This week, an updated report for governors from the White House Coronavirus Task Force, obtained by ABC News, emphasized that point, moving North Carolina back into the "red zone" for COVID-19 cases, meaning the state reported more than 100 cases per 100,000 people in the week from October 3 to October 9.
The report classifies the "zones" as follows:
- "Red zone": More than 100 new cases per 100,000 people, and more than 10.1% of tests returning positive.
- "Orange zone": Between 51 and 100 new cases per 100,000 people, and between 8 and 10% tests returning positive.
- "Yellow zone": Between 10 and 50 new cases per 100,000 people and between 5 and 7.9% of tests returning positive.
- "Green zone": Fewer than 10 new cases per 100,000 people and fewer than 5% of tests returning positive.
With 122 cases per 100,000 people last week, North Carolina exceeded the national average of 100 cases per 100,000 people and ranks No. 23 in the country for most COVID-19 cases.
Though Mecklenburg, Wake and Guilford counties reported the highest number of cases earlier this month, none of those areas is seeing the same rates of infection and percentage of positive tests as more rural counties.
In fact, Wake and Guilford counties were both listed in the "yellow zone" for their rate of cases and percentage of positive tests, and Mecklenburg County was in the "green zone."
However, in central North Carolina, both Nash and Hoke counties are listed in the "red zone" for both cases and percentage of positive tests. Other counties in the "red zone" include Gaston, Robeson, Cleveland, Scotland, Lincoln, Greene, Chowan, Avery, Graham, Swain and Hyde.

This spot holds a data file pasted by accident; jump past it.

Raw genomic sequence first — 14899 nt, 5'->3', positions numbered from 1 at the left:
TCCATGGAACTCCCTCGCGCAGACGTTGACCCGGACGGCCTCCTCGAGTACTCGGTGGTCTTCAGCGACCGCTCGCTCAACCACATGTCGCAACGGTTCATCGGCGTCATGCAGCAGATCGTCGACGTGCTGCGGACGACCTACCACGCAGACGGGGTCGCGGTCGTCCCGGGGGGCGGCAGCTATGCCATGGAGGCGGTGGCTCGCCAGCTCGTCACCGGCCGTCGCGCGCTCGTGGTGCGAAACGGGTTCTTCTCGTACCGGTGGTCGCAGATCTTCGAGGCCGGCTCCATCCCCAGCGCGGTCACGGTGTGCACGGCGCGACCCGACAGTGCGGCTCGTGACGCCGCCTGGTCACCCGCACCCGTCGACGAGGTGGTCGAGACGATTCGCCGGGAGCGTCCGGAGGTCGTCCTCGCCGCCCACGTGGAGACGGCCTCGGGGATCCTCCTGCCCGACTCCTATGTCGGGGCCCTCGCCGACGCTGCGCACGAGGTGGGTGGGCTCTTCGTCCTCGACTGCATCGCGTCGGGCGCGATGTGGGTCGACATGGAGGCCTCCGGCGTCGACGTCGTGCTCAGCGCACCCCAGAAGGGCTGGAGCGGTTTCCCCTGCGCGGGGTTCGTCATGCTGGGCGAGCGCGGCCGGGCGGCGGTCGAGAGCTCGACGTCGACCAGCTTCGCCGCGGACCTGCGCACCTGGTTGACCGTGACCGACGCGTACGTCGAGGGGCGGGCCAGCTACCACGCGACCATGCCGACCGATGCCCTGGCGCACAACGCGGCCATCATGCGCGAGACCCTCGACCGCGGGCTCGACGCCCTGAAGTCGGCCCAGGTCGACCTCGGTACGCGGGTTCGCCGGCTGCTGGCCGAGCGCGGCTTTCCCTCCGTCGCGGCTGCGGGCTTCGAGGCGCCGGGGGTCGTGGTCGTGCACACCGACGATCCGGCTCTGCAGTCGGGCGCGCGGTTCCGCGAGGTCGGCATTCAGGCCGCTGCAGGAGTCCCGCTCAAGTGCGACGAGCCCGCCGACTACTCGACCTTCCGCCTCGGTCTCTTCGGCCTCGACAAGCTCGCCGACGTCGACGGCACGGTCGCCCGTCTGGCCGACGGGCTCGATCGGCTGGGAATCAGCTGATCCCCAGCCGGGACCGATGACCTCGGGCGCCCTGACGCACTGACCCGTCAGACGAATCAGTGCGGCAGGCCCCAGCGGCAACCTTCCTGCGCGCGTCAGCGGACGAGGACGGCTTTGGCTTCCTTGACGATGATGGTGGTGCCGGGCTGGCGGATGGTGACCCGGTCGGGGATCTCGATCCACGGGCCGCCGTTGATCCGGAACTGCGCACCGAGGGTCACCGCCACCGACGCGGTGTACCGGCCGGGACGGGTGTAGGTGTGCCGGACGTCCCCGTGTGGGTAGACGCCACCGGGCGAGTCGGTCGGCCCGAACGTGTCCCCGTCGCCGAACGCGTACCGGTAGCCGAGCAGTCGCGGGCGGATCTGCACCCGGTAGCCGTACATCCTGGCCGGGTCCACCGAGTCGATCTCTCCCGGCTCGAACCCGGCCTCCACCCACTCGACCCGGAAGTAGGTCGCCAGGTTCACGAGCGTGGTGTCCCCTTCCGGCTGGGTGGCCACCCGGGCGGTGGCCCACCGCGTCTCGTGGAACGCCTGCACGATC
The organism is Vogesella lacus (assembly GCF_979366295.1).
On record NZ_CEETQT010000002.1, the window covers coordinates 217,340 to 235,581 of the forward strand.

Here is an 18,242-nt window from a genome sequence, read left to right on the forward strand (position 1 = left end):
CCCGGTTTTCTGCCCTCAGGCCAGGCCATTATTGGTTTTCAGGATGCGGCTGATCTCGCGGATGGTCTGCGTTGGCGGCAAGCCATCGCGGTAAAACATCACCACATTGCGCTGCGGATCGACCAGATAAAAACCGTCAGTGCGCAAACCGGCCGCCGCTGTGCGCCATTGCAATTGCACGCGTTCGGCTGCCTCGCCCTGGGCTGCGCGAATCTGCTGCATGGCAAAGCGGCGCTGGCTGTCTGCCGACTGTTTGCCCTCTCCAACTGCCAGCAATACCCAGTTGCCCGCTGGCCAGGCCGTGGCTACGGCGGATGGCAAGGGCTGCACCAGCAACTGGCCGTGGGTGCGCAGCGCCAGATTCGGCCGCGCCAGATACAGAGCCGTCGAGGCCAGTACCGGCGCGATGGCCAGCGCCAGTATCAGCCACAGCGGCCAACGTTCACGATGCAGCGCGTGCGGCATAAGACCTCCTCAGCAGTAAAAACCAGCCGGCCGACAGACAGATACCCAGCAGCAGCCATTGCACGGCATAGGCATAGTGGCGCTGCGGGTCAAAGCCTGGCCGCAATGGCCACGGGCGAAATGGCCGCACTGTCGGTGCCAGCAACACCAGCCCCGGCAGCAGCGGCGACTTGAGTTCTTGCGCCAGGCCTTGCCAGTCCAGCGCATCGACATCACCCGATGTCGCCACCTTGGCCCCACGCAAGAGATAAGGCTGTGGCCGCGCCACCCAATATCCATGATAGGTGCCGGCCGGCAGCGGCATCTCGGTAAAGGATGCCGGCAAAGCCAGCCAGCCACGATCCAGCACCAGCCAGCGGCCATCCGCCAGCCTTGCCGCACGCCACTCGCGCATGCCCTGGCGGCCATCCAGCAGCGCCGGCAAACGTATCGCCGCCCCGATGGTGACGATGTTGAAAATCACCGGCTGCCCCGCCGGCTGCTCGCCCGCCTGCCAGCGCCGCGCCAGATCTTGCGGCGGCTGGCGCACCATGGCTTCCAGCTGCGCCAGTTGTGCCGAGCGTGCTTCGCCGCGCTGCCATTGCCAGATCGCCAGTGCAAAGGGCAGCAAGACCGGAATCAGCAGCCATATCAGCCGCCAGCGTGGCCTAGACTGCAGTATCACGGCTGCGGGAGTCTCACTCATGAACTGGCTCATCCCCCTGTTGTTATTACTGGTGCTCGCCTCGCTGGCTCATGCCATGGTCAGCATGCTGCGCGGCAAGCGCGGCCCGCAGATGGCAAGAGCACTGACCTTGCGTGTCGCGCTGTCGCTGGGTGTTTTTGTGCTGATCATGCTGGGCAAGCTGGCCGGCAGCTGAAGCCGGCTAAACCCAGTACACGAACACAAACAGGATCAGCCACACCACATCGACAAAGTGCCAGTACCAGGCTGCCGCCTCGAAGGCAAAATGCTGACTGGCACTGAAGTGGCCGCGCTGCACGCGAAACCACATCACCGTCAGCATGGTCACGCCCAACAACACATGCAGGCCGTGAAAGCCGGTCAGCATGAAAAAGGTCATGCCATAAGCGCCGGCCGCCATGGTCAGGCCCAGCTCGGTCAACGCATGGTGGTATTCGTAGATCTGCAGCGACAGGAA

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And data from the North Carolina Department of Health and Human Services this week emphasized this trend of growing infections outside urban centers. This week, the counties with the highest cases per capita were McDowell, Duplin, Scotland and Robeson.
The report noted that though more rural areas of the state were spared early in the pandemic, community mitigation efforts in these counties need to intensify.
And statewide, the report shows that 73% of counties are reporting moderate or high levels of community transmission. Unlike in July and August, health experts can't point to a specific cause for this increased viral spread, NCDHHS Secretary Dr. Mandy Cohen said during a news conference Thursday.
"Unlike August, our current worsening trends don't link to any one place or any one type of activity," Cohen said during the news conference.
Both local health officials and the federal report point to gatherings between friends and extended families as the driving force behind the rise in cases. Gov. Roy Cooper and Cohen both urged North Carolinians to wear their face coverings when near anyone not in one's immediate household.
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Despite the increasing metrics, the report does not recommend closing businesses, as previous reports suggested. In Thursday's news conference, Cooper said his team would look at 14 to 21 days of data next week before deciding whether to further restrict businesses or reopen the state more at the end of his current executive order, which expires October 23.
Though Cooper did not say whether he would impose further restrictions on North Carolinians, he did say the safeguards required under his executive order, including wearing a face covering in public and maintaining six feet of separation from others, are necessary tools in slowing the spread of COVID-19 in the state.